Prior to the 2016 US presidential elections, The Upshot—a website run by The New York Times—conducted a survey of 867 likely Florida voters that showed Hillary Clinton leading Donald Trump by a 1% margin. The Upshot then shared the raw data with four well-respected pollsters and asked them to predict the result. Three of these pollsters predicted a Clinton victory with 4%, 3%, and 1% margins respectively, while the remaining one predicted a win for Trump by 1%. A clear 5% difference between the five estimates was observed, even though all were based on the same data. Well, are opinion polls a bit of an inexact science?
“In God we trust; all others must bring data.” This quote by statistician William Edwards Deming has become a mantra for modern-day data science—not only for the importance of data measurement and analysis in business but also because it points to the promise of finding objective answers. But interestingly enough, data-based conclusions are often not unique. Different experts would often come up with different sets of (even contradictory) conclusions from the same data. And we know that economists may debate whether a recovery is V-shaped, W-shaped or K-shaped—all are based on the same data.
Through a landmark study, a 2020 research paper in Nature shocked the scientific community. It reported the variability in the analysis of the same neuroimaging dataset by 70 teams worldwide. These teams were asked to analyse a dataset on 108 subjects who could either make or lose money by playing a type of gambling game while placed in MRI scanners.
The concerned hypotheses were related to what happened in the brain during such a task. The teams were in partial agreement about only four of the nine hypotheses, whereas mostly divided opinions on the other five explanations were obtained.
The above study is not an exception though. Very different meanings from the same data can be drawn, as concluded by Raphael Silberzahn of IESE Business School, Barcelona and Eric L Uhlmann of INSEAD in Singapore in their 2015 Nature paper. They observed that significant variations in the results of the analyses of complex data may be difficult to avoid, even by experts with honest intentions.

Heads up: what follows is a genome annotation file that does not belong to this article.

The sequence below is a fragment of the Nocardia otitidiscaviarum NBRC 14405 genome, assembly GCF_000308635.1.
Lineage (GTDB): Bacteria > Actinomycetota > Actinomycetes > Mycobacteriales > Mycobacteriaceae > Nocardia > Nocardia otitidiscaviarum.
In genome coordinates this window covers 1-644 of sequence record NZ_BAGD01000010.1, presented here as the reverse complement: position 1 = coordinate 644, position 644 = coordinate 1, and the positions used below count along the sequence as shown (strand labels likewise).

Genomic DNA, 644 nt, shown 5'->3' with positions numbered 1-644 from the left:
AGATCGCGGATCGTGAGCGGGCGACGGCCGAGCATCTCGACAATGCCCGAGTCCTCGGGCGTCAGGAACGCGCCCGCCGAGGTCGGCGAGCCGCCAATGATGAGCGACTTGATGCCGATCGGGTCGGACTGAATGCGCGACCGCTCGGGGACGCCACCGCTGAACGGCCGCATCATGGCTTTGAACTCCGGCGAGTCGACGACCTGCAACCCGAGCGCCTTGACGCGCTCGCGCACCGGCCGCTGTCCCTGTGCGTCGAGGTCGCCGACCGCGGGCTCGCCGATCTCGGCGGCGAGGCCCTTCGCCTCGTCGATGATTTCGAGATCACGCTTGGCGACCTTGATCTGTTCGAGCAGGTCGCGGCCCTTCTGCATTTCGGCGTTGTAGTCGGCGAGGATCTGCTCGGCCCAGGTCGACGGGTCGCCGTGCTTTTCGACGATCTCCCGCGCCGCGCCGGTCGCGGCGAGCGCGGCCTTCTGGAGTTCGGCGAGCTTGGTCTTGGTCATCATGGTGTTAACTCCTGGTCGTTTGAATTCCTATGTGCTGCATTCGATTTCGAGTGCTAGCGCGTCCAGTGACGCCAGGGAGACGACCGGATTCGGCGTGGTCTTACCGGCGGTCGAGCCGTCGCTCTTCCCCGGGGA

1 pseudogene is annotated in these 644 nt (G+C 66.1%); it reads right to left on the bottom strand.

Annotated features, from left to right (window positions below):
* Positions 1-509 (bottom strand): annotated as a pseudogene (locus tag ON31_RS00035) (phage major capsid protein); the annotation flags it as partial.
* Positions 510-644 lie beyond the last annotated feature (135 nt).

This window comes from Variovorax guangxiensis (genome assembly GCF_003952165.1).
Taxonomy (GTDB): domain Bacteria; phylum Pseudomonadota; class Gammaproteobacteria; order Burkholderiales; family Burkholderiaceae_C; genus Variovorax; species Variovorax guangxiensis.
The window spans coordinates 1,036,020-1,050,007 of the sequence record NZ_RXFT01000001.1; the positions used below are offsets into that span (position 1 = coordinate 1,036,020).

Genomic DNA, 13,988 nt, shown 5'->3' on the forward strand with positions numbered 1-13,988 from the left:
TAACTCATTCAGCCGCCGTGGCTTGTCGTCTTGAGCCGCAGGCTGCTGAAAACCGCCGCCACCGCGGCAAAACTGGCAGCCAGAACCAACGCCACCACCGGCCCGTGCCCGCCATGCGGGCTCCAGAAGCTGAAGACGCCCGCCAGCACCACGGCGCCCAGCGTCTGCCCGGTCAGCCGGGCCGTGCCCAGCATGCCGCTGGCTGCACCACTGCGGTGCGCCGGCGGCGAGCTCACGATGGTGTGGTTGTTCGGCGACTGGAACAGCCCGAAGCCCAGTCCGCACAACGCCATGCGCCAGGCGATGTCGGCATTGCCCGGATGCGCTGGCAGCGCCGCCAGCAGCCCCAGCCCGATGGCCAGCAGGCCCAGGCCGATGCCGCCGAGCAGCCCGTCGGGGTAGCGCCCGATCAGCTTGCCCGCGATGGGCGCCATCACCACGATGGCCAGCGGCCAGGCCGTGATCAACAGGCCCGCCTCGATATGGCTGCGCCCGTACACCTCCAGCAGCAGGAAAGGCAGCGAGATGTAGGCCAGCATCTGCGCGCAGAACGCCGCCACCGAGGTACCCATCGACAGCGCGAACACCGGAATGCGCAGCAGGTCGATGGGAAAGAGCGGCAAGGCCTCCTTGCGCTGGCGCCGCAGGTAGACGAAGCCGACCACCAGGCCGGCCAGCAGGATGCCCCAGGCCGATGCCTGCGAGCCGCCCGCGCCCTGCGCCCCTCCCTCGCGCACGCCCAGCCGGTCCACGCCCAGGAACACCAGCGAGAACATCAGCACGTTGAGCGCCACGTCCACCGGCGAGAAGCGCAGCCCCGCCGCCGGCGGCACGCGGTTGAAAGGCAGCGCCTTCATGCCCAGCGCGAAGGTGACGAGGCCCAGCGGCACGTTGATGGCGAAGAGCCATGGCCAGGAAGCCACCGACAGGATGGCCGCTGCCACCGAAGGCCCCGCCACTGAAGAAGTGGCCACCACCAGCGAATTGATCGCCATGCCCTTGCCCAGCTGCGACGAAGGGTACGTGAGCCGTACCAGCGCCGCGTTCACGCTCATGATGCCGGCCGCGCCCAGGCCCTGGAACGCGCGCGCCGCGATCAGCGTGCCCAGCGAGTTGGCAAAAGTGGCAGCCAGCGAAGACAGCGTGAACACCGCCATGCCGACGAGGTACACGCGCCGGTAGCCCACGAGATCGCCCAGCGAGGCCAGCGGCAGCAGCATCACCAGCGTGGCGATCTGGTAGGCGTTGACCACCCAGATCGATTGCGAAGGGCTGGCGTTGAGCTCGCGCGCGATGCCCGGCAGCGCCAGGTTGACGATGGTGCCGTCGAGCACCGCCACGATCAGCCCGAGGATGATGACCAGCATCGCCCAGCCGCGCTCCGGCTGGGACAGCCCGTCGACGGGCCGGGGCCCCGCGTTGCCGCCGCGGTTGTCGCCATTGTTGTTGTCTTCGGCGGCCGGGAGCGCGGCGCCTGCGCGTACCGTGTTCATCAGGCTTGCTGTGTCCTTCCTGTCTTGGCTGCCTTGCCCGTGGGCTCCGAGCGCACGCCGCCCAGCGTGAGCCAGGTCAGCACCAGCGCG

Their study consisted of 29 teams involving 61 analysts, who were given the same dataset collected by a sports statistics firm on 2,053 soccer players of the first male divisions of England, Germany, France and Spain in the 2012–13 season. The underlying research question was: whether referees are more likely to give red cards to players with a dark skin tone than to those with a light skin tone. Analytic approaches varied widely across the teams, and 20 teams (69%) found a statistically significant positive effect while nine teams (31%) did not observe a significant relationship.
Well, different datasets may yield different conclusions, as one might easily understand. But how could the same data result in contradictory conclusions? This, however, is possible since statistics is not a natural science. In physics, whenever an apple falls from a tree, the acceleration due to gravity remains the same. But in statistics, the measures and models are often artificially built based on the judgements and wisdom of the concerned statisticians. Different measures use data in different ways and thus are bound to differ. The common man, however, struggles to understand which analysis should be trusted. And from a broader perspective, how should the data-driven policies of a society be set?
The analysis of a dataset should be based on the understanding of causality behind a phenomenon. The 2018 book, The Book of Why: The New Science of Cause and Effect, coauthored by Turing Award-winning computer scientist Judea Pearl, shows how understanding causality has revolutionised science. In a data example mentioned in the book, the hit rate of two American baseball players—David Justice and Derek Jeter—for three consecutive years—1995, 1996 and 1997—are compared. Hits/At Bats for Justice were 104/411 = 0.253, 45/140 = 0.321 and 163/495 = 0.329, and those for Jeter were 12/48 = 0.250, 183/582 = 0.314 and 190/654 = 0.291 for these years. It can be observed that Jeter’s hit rate is lower every year, but an overall rate by pooling the three years’ data together would show the opposite.
The underlying reason is that Jeter had a large number of ‘At Bats’ when his hit rate was the highest, in 1996; and Justice had a large number of the same when his hit rate was the lowest, in 1995. Weighted analyses could provide different results, for sure.
In reality, of course, one cannot afford to engage tens of analysts to solve a problem. The culture of crowdsourcing data is thus gaining momentum, though not extensively. Researchers who painstakingly collect a dataset are often notoriously guarded about their data. Usually, companies too are. And the problem is that “once a finding has been published in a journal, it becomes difficult to challenge. Ideas become entrenched too quickly, and uprooting them is more disruptive than it ought to be,” wrote Silberzahn and Uhlmann in their Nature paper.
Well, the history of science would vow that the conclusions from the simple observation that the sun crosses the sky every day might even be varied and contradictory as well. Overall, it’s quite tricky to extract objective information and, of course, the ‘truth’ from data. We really don’t know which analysis to believe. The (possibly masked) data and the method of analysis are not often provided. And yet, even your own analysis can very much be biased, by an unknown amount, depending on the choice of variables, models and methodologies.
Professor of Statistics, Indian Statistical Institute, Kolkata